There are few names more respected in the world of high-performance yachting than Killian Bushe. Beginning his apprenticeship under his father George over 40 years ago, Bushe struck out on his own in 1978. Since then, the list of boats built, project-managed, or otherwise benefitting from Bushe’s work could double as a history of successful offshore yachting. Best-known over the past decade and a half for his hand in building 4 of the past 5 Volvo Ocean Race winners, Bushe was excited by the chance to join the M32 family and take on a new challenge in building the M32 Catamaran, and we spoke to him from Aston-Harald headquarters in Sweden. You can find a full list of his boatbuilding and racing accolades here.
M32World: You’ve been working with Aston Harald, building the M32 for 2 years now. Can you explain why you needed to move from the previous facility to the current one?
Killian: Aston-Harold Composite has 2 buildings. The first building is on the island of Hönö and we call it AHC1. It’s just large enough to accommodate the lamination of the major components: Hulls, decks, beams, struts and some smaller components. This is also where we house the autoclave and automated cutting table. This building worked fine when we were only producing a couple of boats a month, and when we altered the target to 8 boats, we needed another large building. We rented a space in Gothenburg for the past year while the new facility (AHC2) was being built on Hönö, and we’re not moving the assembly operation over so that every part of the construction process will take place on the island.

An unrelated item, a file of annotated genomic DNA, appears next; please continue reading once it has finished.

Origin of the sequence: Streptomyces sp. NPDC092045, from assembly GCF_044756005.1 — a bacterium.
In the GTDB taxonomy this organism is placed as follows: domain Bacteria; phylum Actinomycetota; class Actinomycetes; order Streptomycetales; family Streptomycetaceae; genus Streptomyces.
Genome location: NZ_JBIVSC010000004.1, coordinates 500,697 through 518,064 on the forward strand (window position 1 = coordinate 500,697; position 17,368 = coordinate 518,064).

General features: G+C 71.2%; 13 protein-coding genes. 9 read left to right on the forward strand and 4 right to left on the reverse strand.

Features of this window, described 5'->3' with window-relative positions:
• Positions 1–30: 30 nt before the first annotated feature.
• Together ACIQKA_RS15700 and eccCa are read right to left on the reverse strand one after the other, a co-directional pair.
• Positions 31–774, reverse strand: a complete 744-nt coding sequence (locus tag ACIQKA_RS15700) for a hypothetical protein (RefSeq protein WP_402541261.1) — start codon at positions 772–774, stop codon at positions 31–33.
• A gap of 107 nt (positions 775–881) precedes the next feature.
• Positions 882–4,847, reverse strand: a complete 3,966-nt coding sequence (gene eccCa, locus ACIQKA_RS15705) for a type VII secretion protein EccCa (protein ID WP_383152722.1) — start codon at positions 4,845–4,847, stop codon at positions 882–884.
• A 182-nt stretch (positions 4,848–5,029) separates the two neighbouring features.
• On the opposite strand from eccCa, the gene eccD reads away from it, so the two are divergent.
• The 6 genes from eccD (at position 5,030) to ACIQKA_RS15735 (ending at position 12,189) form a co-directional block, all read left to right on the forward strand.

M32World: How is production different in the new factory compared to the old one?
Killian: We worked very hard on the design of the new building with our top priority being ease and efficiency of production. It’s an open plan facility which allows the various stages of the build to flow from one station to another, resulting in a harmonious assembly line from bare hull at one end to the completed boat ready for delivery at the other end.
M32World: You’ve run some of the most advanced yacht building programs in the world, and the new M32 facility is now at the very cutting edge of that business. What features are so special about the new facility? What are you most proud of?